Schistosoma, or blood flukes, are probably one of my favorite parasitic worms. I read about them first in a book called Parasite Rex by science writer Carl Zimmer.
Blood flukes are so many shades of adorable that it’s ridiculous they are also remarkably long living. A blood fluke begins it’s life as a free-swimming larvae in a pond or stream. These flukes then seek out an intermediate host, a snail, and in this snail they feed and produce thousands of tiny flukes. These little flukes head back to the water in search of human skin. When they find their prize they drill inside making their way to the circulatory system and traveling to wither the small intestine or behind the bladder. Unlike most trematodes they grow up to be male or female and have to reproduce sexually. The female flukes are thin and long, the males are canoe shaped with a sucker on their head to assist in movement. When two flukes meet, the female will curl up into the grove of the male and they’ll stay like that indefinitely, the male feeding the female blood, and the female producing eggs which are evacuated from the host in feces or urine.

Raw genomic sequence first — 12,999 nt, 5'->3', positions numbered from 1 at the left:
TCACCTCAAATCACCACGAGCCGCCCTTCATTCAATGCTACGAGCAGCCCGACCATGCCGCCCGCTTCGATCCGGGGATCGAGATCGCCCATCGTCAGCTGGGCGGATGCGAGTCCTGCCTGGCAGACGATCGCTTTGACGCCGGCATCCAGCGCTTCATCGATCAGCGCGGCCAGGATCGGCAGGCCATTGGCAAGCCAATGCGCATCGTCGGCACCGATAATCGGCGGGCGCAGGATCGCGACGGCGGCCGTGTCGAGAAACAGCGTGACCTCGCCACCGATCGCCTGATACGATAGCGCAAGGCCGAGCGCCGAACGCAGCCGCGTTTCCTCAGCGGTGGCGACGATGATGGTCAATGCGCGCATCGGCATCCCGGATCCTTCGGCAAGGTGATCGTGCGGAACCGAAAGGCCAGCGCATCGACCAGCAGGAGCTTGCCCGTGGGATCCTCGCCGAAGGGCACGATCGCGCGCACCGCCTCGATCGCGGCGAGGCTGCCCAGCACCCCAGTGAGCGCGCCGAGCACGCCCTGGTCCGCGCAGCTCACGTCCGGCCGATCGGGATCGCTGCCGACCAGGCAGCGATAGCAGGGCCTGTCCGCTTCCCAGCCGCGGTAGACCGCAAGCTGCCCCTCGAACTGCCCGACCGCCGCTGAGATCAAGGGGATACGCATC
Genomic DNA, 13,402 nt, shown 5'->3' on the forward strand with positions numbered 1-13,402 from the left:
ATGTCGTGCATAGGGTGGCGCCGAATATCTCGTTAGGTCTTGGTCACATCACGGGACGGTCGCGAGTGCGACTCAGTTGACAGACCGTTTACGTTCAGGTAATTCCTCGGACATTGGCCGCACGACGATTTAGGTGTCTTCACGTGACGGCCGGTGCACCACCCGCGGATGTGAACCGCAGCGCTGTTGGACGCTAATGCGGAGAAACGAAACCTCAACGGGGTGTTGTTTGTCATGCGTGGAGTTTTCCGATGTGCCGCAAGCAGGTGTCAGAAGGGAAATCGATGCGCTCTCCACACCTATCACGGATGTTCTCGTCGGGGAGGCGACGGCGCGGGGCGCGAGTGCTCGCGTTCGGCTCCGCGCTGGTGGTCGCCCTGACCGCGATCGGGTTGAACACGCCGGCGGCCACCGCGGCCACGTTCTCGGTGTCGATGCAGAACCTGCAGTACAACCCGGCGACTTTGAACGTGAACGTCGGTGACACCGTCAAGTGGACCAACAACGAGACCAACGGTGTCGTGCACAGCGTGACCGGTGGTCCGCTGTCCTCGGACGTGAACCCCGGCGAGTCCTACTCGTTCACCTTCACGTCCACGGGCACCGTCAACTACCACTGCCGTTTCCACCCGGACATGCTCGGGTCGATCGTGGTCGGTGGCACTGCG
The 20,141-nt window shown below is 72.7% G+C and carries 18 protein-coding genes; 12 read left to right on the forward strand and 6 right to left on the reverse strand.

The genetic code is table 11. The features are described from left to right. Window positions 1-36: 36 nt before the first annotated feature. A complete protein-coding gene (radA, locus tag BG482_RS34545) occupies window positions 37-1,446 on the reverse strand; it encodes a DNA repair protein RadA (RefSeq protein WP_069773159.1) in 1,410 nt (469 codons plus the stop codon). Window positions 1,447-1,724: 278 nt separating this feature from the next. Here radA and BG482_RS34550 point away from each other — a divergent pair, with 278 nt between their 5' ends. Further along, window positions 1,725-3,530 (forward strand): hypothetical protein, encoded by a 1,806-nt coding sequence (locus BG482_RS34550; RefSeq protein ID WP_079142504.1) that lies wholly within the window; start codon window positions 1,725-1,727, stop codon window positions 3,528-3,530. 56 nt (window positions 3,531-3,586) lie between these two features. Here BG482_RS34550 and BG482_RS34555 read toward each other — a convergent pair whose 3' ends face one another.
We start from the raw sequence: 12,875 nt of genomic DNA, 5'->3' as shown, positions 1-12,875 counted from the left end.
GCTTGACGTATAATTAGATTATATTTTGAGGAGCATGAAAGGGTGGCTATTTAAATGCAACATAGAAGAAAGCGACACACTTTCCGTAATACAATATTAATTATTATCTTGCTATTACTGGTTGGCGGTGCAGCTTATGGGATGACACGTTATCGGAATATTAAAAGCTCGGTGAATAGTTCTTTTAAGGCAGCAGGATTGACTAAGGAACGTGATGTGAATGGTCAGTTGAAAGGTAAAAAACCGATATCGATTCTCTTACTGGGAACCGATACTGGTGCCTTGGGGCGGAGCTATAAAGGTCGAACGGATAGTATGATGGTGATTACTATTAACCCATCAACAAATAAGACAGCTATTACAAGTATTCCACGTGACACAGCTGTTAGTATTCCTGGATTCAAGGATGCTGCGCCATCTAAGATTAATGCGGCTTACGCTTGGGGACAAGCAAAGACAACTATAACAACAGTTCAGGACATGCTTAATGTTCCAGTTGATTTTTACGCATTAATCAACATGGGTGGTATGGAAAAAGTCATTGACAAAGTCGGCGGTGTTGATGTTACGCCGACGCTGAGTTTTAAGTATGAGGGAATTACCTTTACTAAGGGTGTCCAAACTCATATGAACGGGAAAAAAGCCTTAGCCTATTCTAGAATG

Blood fluke couples were known to be monogamous staying together for up to 40 years in some cases. They were also unique in that if 2 males blood flukes happened to find one another, they would also mate up, with one male curling up inside the other. Obviously no eggs are produced in this situation, which is good for the host as egg production is what can make a host sick. (If the eggs wind up in you liver it can cause schistisomiasis.) Blood fluke couple, whether 2 males or a male and female would very quickly regroup and rejoin if forcibly separated.
Adorable right? Unfortunately this fluke-ridden fairy tale has been spoiled by reports from researchers at Cambridge and the University of Perpignan. They found that if presented with a large variety of males, females will leave their partners in search of a more genetically dissimilar partner.
Even microscopic flatworms experience troubles of the heart apparently. Luckily for the fairytale joining of these lovesick flukes, a host is not usually infected with enough males suitors for infidelity to become an issue, and these happy couples can spoon and bleed their host together, until proper diagnosis and care do they part.